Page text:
Catalyst of change

George W. Parshall

When some people retire, they head to golf courses and warmer climates. But when George W. Parshall (PhD, '54, organic chemistry) retired from DuPont in 1992, he took a slightly different course. He joined the effort to destroy chemical weapon stockpiles in the United States and across the world.

Parshall, who received a PhD in organic chemistry from the College of Liberal Arts & Sciences in 1954, became a member of the National Research Council's "Stockpile Committee," which has played a key role in advising the U.S. Army in its ongoing effort to safely destroy chemical weapons.

This role was a fitting encore for a chemist who had already made a name for himself at DuPont over the four preceding decades. It is also one reason why Parshall has been awarded the 2005 Alumni Achievement Award from the College of Liberal Arts & Sciences.

As a member of the Stockpile Committee, Parshall was a catalyst of change. But that's only fitting, since he spent a career doing groundbreaking research on new chemical catalysts—compounds that trigger chemical reactions.

Parshall is best known for his work in organometallic chemistry and homogeneous catalysis, areas that were just beginning to blossom when he arrived at DuPont fresh out of the University of Illinois.

"Probably the biggest application for organometallic compounds has been as homogeneous (soluble) catalysts to make organic reactions go faster and more selectively," Parshall says. "The organometallic chemistry developed in the 1950s and ‘60s led to major developments in the manufacture of organic compounds in later years, including the compound used to treat Parkinson's disease."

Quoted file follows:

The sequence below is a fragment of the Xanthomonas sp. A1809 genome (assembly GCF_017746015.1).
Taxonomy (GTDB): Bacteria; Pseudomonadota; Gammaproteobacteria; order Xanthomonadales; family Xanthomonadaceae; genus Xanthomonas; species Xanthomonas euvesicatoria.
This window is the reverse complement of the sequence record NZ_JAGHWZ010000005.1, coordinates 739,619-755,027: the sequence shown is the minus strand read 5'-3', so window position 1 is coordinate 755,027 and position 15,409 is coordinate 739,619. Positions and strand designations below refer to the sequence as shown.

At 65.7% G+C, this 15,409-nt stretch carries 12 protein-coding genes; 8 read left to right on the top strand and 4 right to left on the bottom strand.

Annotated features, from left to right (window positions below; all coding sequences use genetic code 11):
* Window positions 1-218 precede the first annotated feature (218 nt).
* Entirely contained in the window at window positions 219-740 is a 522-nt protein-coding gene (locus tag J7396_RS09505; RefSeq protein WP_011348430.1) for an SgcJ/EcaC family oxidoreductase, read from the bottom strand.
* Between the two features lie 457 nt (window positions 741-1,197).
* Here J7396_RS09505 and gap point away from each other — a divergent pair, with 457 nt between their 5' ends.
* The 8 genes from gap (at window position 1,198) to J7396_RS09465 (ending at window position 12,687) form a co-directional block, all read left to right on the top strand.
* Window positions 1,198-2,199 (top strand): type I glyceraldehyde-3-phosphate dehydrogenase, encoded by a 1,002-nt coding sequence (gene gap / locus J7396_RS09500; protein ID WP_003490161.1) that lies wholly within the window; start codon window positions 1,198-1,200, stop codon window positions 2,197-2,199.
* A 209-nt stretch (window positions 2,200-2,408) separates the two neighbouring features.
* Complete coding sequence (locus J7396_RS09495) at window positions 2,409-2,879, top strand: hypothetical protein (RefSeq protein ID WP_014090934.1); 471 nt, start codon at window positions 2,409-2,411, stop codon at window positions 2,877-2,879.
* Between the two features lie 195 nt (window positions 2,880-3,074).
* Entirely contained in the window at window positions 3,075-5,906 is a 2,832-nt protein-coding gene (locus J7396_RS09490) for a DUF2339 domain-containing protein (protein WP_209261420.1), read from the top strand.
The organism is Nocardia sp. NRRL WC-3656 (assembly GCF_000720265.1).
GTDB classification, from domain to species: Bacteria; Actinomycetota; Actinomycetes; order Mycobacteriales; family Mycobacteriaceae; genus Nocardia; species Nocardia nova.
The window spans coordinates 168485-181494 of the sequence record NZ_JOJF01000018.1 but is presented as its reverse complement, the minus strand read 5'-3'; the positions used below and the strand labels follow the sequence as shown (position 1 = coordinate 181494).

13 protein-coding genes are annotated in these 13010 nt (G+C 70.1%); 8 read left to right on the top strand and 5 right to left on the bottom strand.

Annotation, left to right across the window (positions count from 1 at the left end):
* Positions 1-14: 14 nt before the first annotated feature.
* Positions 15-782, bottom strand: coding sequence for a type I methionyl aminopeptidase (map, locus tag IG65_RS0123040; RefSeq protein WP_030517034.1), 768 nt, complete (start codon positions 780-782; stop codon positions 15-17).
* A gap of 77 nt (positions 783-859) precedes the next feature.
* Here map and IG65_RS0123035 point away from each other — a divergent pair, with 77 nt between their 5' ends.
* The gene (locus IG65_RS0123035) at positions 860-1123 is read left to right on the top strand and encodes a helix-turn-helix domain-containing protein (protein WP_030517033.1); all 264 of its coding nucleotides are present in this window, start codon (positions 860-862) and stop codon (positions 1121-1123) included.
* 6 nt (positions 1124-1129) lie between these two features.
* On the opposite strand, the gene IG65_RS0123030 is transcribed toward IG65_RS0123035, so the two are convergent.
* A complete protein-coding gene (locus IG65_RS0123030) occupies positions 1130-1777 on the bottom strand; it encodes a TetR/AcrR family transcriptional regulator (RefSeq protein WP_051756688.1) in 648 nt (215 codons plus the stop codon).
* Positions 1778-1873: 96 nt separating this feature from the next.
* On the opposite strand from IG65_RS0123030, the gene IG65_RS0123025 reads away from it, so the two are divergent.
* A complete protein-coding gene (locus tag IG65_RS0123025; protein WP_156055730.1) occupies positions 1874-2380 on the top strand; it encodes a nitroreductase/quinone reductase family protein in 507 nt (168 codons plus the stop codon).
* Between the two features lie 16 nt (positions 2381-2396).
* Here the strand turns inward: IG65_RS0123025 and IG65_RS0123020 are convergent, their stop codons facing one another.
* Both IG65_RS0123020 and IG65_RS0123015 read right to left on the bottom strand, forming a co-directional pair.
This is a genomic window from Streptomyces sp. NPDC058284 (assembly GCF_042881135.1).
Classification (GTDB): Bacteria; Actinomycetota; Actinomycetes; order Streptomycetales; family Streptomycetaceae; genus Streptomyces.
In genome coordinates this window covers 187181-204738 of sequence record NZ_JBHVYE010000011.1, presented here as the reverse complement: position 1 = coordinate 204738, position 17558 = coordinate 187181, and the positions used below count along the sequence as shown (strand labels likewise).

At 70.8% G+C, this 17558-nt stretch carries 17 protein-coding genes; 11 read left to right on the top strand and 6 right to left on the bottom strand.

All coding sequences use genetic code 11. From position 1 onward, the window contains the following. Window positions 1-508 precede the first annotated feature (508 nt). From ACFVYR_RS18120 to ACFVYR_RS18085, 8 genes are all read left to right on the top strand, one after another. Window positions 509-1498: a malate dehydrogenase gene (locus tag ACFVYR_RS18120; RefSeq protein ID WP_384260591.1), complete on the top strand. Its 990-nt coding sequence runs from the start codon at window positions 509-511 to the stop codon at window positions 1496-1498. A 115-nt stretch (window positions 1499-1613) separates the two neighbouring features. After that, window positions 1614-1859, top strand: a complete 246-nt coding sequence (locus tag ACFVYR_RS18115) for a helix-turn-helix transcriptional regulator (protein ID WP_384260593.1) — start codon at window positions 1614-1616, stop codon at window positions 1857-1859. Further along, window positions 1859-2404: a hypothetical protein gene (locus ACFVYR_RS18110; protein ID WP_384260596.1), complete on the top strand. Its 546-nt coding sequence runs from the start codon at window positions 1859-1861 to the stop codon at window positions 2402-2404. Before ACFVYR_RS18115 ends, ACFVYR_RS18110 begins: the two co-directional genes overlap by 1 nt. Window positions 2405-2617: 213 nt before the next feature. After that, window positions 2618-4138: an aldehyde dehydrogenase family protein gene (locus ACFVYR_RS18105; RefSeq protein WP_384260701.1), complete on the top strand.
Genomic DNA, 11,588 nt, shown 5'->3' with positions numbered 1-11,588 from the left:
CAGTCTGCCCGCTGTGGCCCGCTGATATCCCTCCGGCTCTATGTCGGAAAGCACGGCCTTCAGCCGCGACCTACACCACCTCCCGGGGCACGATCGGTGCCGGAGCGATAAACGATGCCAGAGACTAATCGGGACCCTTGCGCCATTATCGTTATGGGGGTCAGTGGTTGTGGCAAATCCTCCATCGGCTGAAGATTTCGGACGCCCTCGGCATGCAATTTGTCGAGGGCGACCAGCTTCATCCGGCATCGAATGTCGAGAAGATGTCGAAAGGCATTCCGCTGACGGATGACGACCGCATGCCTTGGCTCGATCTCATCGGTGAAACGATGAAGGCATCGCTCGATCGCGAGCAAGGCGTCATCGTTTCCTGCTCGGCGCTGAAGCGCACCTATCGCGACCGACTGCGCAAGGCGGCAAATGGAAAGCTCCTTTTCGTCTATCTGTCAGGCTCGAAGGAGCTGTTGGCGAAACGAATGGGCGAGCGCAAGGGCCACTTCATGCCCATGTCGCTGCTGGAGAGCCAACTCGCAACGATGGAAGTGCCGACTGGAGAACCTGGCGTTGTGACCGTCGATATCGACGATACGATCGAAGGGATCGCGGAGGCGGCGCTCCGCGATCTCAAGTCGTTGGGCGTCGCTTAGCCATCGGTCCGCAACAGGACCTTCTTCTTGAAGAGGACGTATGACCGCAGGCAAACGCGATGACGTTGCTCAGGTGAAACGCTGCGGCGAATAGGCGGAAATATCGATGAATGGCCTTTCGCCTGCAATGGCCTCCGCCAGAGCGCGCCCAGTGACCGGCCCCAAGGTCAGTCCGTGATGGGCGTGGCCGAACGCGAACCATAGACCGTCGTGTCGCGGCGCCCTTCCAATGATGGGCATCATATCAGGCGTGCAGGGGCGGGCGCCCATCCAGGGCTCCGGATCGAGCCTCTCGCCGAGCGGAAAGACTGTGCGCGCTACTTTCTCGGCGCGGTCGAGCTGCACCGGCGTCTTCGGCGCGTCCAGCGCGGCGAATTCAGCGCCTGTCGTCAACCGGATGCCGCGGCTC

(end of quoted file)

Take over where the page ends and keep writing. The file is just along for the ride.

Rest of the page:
Parshall, who wrote the definitive textbook on homogeneous catalysts, was most closely associated with the DuPont processes for making critical intermediate compounds used in producing nylon and polyester.

He also directed 50 to 100 DuPont scientists, who worked in teams in a variety of areas—one of the most notable being the creation of alternatives to chlorofluorocarbons, or CFCs.

In the 1980s, researchers discovered that CFCs, used in refrigerators and air conditioners, contributed to the destruction of the atmosphere's ozone layer, which protects us from damaging solar radiation. One of Parshall's teams led an effort to develop hydrofluorocarbons, or HFCs—a safe alternative.

After Parshall retired from DuPont, the Army and the National Research Council came calling. At the time, he says, the United States had 31,000 tons of toxic chemicals in weapon form, while Russia had 40,000 tons.

A 1997 treaty called for the destruction of these chemicals, which generally fell into three types. There was mustard gas, the devastating chemical that left many blinded and scarred in World War I. The stockpile also contained two types of nerve toxins—VX and Sarin, which send the nervous system into overload, shutting down the respiratory system.

Parshall has been an advisor on "neutralization" processes used to destroy these chemical weapons, which involve more chemistry than does the alternative: incineration. He says the U.S. has passed the 30-percent mark in destroying its chemical weapon stockpile, while Russia is still in the early stages.

This post-retirement work has been "very satisfying," Parshall says. "Especially gratifying is that the program's Army managers actually take our advice fairly frequently. It happens often enough to make me feel like I am making a contribution."

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Doug Peterson